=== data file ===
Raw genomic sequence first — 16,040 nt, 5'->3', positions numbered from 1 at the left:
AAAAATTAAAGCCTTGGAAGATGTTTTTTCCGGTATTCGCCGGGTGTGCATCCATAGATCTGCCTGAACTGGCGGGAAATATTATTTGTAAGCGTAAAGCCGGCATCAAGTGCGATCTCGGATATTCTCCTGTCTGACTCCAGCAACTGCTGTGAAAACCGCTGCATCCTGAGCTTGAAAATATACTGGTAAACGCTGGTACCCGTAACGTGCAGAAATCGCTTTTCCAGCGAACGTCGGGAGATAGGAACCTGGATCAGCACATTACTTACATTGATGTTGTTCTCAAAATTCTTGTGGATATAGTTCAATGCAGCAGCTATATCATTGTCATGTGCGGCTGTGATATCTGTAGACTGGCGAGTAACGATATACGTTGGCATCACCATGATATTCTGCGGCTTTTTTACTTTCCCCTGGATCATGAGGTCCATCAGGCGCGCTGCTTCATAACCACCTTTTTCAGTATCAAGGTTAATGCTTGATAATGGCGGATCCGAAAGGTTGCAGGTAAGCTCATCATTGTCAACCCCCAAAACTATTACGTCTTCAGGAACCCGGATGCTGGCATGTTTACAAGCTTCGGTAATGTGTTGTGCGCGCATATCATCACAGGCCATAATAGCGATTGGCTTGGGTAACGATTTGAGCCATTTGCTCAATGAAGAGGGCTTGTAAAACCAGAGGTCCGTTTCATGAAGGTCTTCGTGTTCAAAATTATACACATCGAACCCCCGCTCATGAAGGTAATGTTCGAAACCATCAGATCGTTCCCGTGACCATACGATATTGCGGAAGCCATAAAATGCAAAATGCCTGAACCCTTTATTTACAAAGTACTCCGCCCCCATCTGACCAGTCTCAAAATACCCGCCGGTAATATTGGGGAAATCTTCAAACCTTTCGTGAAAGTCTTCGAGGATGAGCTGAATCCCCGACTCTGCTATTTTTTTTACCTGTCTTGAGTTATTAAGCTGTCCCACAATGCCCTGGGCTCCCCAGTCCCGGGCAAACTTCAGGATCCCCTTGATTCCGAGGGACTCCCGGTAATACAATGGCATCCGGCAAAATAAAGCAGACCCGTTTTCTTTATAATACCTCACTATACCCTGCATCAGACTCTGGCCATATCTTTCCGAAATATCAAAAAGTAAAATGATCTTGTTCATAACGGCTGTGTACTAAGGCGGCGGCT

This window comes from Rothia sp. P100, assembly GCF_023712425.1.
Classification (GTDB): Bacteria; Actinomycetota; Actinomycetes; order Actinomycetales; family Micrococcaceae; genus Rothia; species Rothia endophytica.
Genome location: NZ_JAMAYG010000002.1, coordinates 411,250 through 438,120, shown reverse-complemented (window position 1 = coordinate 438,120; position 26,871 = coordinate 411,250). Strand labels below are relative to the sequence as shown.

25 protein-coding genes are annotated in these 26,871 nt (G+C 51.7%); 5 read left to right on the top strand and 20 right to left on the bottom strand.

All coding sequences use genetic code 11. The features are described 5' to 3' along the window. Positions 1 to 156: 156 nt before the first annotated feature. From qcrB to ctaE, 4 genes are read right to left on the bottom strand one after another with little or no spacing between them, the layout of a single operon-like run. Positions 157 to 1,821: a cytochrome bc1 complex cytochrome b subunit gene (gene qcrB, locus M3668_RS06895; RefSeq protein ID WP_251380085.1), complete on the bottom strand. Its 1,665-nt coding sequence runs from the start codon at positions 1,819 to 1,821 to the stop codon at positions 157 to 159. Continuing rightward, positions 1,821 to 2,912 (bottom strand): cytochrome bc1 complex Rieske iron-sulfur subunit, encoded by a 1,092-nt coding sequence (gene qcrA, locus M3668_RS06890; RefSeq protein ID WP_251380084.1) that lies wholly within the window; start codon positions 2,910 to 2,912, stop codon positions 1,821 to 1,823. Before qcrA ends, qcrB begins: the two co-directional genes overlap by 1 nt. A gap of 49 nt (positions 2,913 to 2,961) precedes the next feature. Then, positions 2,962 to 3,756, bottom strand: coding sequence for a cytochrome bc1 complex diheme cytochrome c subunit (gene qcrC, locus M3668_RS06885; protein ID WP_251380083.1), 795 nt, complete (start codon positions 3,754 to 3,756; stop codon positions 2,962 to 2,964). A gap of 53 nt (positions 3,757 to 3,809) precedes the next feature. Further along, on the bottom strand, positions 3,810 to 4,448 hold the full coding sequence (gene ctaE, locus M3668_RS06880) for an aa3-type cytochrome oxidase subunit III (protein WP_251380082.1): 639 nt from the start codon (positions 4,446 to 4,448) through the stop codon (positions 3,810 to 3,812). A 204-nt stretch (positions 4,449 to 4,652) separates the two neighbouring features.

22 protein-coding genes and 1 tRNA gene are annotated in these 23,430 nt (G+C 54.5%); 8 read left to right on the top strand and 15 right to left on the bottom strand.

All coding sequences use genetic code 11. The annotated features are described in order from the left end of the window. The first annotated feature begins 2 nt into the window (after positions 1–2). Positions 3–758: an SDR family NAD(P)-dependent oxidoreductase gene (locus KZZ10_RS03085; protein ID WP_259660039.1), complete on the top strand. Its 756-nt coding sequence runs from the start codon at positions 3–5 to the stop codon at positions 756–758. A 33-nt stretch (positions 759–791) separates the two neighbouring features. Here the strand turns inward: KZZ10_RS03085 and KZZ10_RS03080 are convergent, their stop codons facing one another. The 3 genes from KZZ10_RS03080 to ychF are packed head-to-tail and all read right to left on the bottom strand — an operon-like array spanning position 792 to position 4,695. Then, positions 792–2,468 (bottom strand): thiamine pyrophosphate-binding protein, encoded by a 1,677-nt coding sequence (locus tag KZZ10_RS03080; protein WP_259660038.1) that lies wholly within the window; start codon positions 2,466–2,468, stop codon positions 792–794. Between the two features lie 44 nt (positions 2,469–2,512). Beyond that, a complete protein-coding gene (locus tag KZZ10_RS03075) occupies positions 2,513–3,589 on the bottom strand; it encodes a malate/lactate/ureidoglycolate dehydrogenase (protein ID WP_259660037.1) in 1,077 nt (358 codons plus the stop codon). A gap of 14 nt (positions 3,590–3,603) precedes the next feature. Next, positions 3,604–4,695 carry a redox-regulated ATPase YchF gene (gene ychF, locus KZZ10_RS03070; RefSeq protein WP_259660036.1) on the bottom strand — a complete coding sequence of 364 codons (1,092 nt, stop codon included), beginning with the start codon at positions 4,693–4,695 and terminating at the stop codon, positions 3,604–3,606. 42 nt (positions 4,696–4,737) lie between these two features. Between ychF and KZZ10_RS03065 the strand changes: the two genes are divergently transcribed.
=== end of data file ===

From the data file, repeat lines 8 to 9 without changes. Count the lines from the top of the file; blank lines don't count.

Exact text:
22 protein-coding genes and 1 tRNA gene are annotated in these 23,430 nt (G+C 54.5%); 8 read left to right on the top strand and 15 right to left on the bottom strand.

All coding sequences use genetic code 11. The annotated features are described in order from the left end of the window. The first annotated feature begins 2 nt into the window (after positions 1–2). Positions 3–758: an SDR family NAD(P)-dependent oxidoreductase gene (locus KZZ10_RS03085; protein ID WP_259660039.1), complete on the top strand. Its 756-nt coding sequence runs from the start codon at positions 3–5 to the stop codon at positions 756–758. A 33-nt stretch (positions 759–791) separates the two neighbouring features. Here the strand turns inward: KZZ10_RS03085 and KZZ10_RS03080 are convergent, their stop codons facing one another. The 3 genes from KZZ10_RS03080 to ychF are packed head-to-tail and all read right to left on the bottom strand — an operon-like array spanning position 792 to position 4,695. Then, positions 792–2,468 (bottom strand): thiamine pyrophosphate-binding protein, encoded by a 1,677-nt coding sequence (locus tag KZZ10_RS03080; protein WP_259660038.1) that lies wholly within the window; start codon positions 2,466–2,468, stop codon positions 792–794. Between the two features lie 44 nt (positions 2,469–2,512). Beyond that, a complete protein-coding gene (locus tag KZZ10_RS03075) occupies positions 2,513–3,589 on the bottom strand; it encodes a malate/lactate/ureidoglycolate dehydrogenase (protein ID WP_259660037.1) in 1,077 nt (358 codons plus the stop codon). A gap of 14 nt (positions 3,590–3,603) precedes the next feature. Next, positions 3,604–4,695 carry a redox-regulated ATPase YchF gene (gene ychF, locus KZZ10_RS03070; RefSeq protein WP_259660036.1) on the bottom strand — a complete coding sequence of 364 codons (1,092 nt, stop codon included), beginning with the start codon at positions 4,693–4,695 and terminating at the stop codon, positions 3,604–3,606. 42 nt (positions 4,696–4,737) lie between these two features. Between ychF and KZZ10_RS03065 the strand changes: the two genes are divergently transcribed.